However, it's certainly on the more measured, downbeat songs that they come up trumps time and again. The opening bars of Ashes of American Flags send a shiver down one's spine, the song achingly melancholic until descending into a cacophony of feedback and white noise. And if that's not enough, the final two tracks Poor Places and Reservations are equally impressive, the latter possessing possibly the most gorgeous Tweedy melody yet.
I must admit that after Summerteeth, I thought the only way was down for Wilco, particularly given all the trouble with record labels and line-up changes. They have of course quite categorically proven me wrong; the CD not having left my stereo for the past three months bearing witness to the fact that this is one truly exceptional album. How nice it is to be wrong sometimes.
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12 of 12 people found the following review helpful
5.0 out of 5 stars hear Wilco roar 22 Aug 2002
By A Customer
Format:Audio CD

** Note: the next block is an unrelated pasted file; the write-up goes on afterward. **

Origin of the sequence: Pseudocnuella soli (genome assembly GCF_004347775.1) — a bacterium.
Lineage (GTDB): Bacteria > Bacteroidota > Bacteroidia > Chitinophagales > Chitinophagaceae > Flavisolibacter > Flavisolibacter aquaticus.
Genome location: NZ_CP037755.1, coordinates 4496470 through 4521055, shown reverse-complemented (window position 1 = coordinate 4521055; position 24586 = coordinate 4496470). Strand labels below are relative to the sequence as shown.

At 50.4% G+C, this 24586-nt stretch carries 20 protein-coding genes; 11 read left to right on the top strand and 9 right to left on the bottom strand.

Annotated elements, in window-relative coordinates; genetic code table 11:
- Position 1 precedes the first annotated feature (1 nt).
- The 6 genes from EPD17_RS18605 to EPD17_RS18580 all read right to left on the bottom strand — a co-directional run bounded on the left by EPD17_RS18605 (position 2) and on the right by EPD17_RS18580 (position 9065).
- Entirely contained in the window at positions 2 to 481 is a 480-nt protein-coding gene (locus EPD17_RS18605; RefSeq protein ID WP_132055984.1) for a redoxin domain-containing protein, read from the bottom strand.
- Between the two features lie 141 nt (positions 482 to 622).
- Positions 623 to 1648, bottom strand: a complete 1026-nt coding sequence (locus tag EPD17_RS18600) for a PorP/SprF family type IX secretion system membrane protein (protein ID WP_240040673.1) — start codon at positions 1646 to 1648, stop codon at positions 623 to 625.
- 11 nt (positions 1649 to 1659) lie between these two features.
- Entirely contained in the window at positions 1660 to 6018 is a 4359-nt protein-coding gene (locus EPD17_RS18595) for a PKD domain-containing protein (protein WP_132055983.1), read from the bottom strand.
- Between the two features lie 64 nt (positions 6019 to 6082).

Wilco are now some distance from the alt.country tag they seem to hate. Summerteeth let them flex their musical muscles, but YHF is even better. 'I Am trying To Break Your Heart' is a near-perfect opener in the vein of 'Misunderstood' or 'Sunken treasure'. Their 'pop' is a off-kilter version of Beatles Revolver and is perfect on 'Kamera', 'Pot Kettle Black' and 'War On War'.
As one reviewer pointed out, it is the other sprawling, punctuated with static, tracks that are worth even more repeated listens. '...Break Your Heart', 'Poor Places' and 'Ashes of American Flags' are heartfelt, interesting and always hold something back so you discover it on the next listen.
The musical performances are, as always, excellent, although it will be interesting to see how they cope now that the multi-instrumentalist Jay Bennett has left. Jeff tweedy's vocals are close to crumbling on occasion, adding weight to lines like 'I shake like a tootache when I hear myself sing'. However, go see Wilco live and Tweedy's voice is as strong and vibrant as you hoped it could be. The album is terrific, but go see them live and you'll love the album that bit more.
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6 of 6 people found the following review helpful
5.0 out of 5 stars Yankee doodle dandy 2 Jun 2004
By Cowpunk